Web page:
MOUNTLAKE TERRACE — This just in: The Snohomish County hockey forecast calls for growing interest with increasing patches of ice.
Sticks, pads and pucks are advised.
The arrival of the Everett Silvertips has punctuated the booming local interest in ice hockey. Opportunities abound for youths and adults to play competitively, particularly with the addition of a community ice rink at the Everett Events Center.
Enthusiastic youngsters (81 of them) ages 5-8 — slipping, sliding and laughing — turned up at Olympic View Ice Arena here Saturday for the winter beginners session of the Seattle Junior Hockey Association.
"The first day is always a bit hectic," said Regan Mueller, director of beginner programs for SJHA. "Three quarters of the kids have never been on the ice."
Mueller, a former Seattle Thunderbirds captain who retired as a player in 1995, says the first five weeks are spent learning how to skate before the kids move on to stick handling and mastering basic hockey skills.
"It’s amazing how much they progress by the end of the first year," said Mueller, who indicated that there may still be room for perhaps 15 beginning players to sign up for the program.
The SJHA is over 30 years old. There are about 575 players, up to age 18, currently participating. Director of Athletics Rick Ellison says SJHA is recognized as one of the premier junior programs in North America.
"The kids come first, but we’re like an old hockey bus," said Ellison, a former player and coach at the University of Alaska-Anchorage. "Players, coaches, administrators and parents … all four wheels have to be working together."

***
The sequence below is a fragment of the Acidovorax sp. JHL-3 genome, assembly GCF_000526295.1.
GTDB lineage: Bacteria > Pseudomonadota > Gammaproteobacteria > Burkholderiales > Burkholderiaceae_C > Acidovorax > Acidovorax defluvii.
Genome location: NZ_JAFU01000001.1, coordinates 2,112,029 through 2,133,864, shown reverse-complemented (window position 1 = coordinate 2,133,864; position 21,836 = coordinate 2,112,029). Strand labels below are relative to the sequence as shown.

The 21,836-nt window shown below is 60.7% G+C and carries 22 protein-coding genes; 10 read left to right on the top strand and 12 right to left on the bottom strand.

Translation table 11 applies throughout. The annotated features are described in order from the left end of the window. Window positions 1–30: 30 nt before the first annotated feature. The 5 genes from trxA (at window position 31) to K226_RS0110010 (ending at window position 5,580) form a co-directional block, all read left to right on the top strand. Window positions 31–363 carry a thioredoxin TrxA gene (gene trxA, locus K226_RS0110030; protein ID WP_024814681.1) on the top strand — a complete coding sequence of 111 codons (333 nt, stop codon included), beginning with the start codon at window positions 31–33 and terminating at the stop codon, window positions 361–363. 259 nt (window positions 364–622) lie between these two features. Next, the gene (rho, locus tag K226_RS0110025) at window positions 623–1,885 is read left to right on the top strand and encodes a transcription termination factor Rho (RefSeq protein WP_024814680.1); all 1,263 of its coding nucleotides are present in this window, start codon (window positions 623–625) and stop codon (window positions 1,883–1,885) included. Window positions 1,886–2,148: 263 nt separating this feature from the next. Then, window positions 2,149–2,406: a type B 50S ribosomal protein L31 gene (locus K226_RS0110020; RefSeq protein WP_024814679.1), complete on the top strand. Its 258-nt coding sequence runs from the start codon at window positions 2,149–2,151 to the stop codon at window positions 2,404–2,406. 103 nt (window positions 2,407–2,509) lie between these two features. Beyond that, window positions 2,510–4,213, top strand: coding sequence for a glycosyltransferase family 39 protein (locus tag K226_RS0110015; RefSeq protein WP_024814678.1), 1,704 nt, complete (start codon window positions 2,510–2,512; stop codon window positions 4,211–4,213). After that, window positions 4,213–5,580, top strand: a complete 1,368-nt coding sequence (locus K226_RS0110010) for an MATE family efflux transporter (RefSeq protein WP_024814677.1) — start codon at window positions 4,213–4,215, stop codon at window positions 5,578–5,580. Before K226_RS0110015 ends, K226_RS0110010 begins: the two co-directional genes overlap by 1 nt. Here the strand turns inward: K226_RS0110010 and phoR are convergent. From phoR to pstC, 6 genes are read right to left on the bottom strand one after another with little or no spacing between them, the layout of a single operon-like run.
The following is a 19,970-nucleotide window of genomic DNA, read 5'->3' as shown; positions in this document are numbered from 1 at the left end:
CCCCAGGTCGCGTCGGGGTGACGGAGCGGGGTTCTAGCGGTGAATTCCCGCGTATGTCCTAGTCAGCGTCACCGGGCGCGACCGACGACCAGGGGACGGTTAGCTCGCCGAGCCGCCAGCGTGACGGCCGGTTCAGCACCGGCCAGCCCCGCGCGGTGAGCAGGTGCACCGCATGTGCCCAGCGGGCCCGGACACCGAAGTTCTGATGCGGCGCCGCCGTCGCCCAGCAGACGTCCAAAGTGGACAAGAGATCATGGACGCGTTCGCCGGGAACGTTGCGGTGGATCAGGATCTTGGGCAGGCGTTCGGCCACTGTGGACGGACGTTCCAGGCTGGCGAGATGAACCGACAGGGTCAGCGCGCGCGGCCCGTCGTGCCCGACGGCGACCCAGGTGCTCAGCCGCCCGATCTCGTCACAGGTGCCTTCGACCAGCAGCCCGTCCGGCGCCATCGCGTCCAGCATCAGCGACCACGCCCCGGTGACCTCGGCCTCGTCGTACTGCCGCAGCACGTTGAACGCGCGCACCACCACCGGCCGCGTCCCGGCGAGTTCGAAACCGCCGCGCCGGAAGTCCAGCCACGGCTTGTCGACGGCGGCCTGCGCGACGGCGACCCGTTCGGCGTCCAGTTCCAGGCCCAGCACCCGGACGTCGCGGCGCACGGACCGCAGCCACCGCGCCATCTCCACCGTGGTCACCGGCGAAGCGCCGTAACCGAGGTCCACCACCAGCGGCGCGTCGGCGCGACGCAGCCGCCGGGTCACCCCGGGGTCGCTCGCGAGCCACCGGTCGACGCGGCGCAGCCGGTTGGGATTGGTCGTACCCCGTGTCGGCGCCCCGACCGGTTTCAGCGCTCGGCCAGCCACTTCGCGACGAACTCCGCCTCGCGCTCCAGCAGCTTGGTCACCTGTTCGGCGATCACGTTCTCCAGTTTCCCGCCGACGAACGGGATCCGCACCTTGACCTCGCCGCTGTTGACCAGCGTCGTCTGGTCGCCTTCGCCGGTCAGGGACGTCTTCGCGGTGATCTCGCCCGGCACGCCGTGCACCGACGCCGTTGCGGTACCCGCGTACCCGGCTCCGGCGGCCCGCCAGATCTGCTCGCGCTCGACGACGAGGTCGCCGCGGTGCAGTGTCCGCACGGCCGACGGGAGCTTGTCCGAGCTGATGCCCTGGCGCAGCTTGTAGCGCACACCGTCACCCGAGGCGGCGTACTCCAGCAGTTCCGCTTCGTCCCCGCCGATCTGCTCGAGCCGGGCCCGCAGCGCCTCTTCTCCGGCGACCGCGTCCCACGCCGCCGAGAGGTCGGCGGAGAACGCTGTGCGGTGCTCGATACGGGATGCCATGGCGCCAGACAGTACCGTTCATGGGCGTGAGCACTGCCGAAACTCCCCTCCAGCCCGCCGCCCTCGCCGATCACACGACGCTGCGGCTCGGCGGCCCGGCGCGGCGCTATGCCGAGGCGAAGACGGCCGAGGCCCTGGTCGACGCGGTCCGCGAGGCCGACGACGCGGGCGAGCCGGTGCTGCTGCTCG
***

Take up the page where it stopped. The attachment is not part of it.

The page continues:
The heart of the player population is from south Everett, Bothell and Shoreline, but SJHA draws youths from a big area including Lake Stevens, Marysville and Monroe.
The season runs through late March and the cost is $150 for beginners. An additional $50 covers equipment rental for the entire season. That’s a considerable bargain for any parent who has ever forked over $225 for a softball bat.
"We’ve come here and tried to integrate some of the programs we had in Canada," said Mueller, a Saskatchewan native. "But this is way better than anything I had growing up."
Folks from Boston to Bothell agree.
Longtime player Bob Donati and his wife Gina just moved from the former to the latter. "Even in Boston they don’t have these kind of programs for this kind of cost," Donati said. "It’s just amazing. I never played organized hockey until high school because of the cost."
The Donati’s six-year old son Alex seemed to enjoy his first practice.
"He’s real excited," Donati said. "I started playing in a men’s league here and he wanted to get his equipment on and start playing."
Ellison grew up in Western Canada where the sports options were hockey, hockey and, of course, more hockey. He is keenly aware and supportive of the multiple options available to young people today.
"We’ve got kids coming in from football practice still in their pads and putting on their skates," Ellison said with a laugh.